Stage Door Review 2019

Betrayal

Sep 6, 2019

✭✭

by Harold Pinter, directed by Andrea Donaldson

Soulpepper Theatre Company, Young Centre, Toronto

September 4-25, 2019

Emma: “Do you ever think you’d like to change your life?”

Soulpepper staged a powerful production of Harold Pinter’s Betrayal in 2000. Director Daniel Brooks got to heart of the play and the cast filled every line with the tension and menace for which Pinter’s dialogue is so renowned. Soulpepper’s present production, in contrast, appears superficial and aimless. Director Andrea Donaldson has no clear objective and menace is almost totally lacking from the dialogue. Brooks’s production ended with the force of tragedy. When Donaldson’s production ends, the play seems to have been about nothing more than exposé of the lives of three betrayers.

For those unfamiliar with the play, my backgrounder from 2000 is still valid: “The plot of Betrayal follows the affair between Emma and Jerry and the way in which Emma’s husband Robert, who is also Jerry’s best friend, comes to know about it. We first meet Jerry and Emma in a pub in 1977, two years affair their affair has ended, where Emma tells Jerry not only that her marriage with Robert has broken up but that Robert had known about their affair for four years. After a subsequent scene between Jerry and Robert, the scenes move backward in time until we reach a hotel room in Venice in 1973 – literally the central scene of nine – when Robert discovers his wife’s affair with Jerry. We see the repercussions in two further scenes, before moving backwards twice more to 1968 when Robert first declares his love for Emma. The beginning of the play is thus the end of things for the characters, confirming the end of the affair and the marriage, while the end of the play shows us the beginning of the action, Jerry’s declaration of love to Emma, that sets this destruction in motion.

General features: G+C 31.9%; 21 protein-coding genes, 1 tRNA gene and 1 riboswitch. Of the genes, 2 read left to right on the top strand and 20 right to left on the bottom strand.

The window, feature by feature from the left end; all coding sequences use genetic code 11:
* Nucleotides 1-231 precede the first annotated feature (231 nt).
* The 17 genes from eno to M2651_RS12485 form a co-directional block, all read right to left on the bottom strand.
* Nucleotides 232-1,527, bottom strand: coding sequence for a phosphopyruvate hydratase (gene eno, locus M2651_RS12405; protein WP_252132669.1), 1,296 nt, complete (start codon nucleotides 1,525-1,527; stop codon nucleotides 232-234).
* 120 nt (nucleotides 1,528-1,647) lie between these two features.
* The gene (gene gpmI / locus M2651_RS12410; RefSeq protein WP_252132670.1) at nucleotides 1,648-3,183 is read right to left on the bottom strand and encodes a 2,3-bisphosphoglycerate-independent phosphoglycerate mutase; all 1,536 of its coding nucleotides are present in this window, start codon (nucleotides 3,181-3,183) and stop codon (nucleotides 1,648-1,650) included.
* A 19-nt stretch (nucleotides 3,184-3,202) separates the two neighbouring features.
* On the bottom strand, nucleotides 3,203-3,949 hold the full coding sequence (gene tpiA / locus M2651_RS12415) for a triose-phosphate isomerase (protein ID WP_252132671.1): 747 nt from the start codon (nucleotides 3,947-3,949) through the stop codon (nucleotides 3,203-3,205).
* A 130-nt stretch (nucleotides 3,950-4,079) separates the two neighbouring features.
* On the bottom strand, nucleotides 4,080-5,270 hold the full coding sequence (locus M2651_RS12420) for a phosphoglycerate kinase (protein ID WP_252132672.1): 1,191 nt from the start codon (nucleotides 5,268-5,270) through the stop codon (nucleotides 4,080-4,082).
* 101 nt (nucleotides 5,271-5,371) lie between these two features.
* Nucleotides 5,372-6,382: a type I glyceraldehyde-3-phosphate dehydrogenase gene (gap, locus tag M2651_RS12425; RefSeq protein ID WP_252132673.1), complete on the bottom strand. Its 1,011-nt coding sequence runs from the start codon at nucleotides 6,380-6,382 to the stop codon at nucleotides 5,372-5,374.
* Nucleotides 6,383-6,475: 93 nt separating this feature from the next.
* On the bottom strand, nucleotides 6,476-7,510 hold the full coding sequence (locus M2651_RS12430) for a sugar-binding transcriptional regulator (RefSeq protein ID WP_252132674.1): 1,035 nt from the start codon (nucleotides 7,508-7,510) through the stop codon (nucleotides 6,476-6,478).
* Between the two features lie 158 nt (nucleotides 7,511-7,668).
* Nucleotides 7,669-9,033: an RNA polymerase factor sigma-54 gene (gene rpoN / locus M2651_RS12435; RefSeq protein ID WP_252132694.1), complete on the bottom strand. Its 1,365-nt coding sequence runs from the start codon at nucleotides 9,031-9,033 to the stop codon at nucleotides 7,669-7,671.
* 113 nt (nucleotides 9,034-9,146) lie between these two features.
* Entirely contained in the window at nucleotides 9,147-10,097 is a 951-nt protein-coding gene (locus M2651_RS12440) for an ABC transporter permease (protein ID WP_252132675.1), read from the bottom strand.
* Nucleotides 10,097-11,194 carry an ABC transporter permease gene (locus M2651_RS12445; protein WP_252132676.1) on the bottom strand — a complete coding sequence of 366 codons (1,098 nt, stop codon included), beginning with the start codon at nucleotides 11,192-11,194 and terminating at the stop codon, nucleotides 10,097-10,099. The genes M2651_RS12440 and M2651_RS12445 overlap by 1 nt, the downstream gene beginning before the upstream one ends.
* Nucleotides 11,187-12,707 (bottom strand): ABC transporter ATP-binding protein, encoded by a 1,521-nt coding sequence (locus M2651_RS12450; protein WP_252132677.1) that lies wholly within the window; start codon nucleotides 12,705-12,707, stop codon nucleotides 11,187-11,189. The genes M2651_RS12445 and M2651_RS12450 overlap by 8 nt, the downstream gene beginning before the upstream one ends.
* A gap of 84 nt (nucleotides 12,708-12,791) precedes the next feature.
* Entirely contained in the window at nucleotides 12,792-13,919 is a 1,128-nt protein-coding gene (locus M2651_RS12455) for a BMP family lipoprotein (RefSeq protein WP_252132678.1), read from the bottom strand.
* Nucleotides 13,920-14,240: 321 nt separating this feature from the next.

“In a play where the question ‘When did you know?’ is so important and frequent, Pinter uses this non-chronological scheme to put the audience in the same predicament as his characters. We are forced to piece together the sequence of events just as they do. Thanks to the clear markers Pinter puts in the play – a tablecloth brought back from Venice or the age of Emma’s son Ned – an attentive audience can follow the action backwards and note the three times when it moves forwards.... It is, however, built into the play that we should momentarily lose our bearings with each new scene”.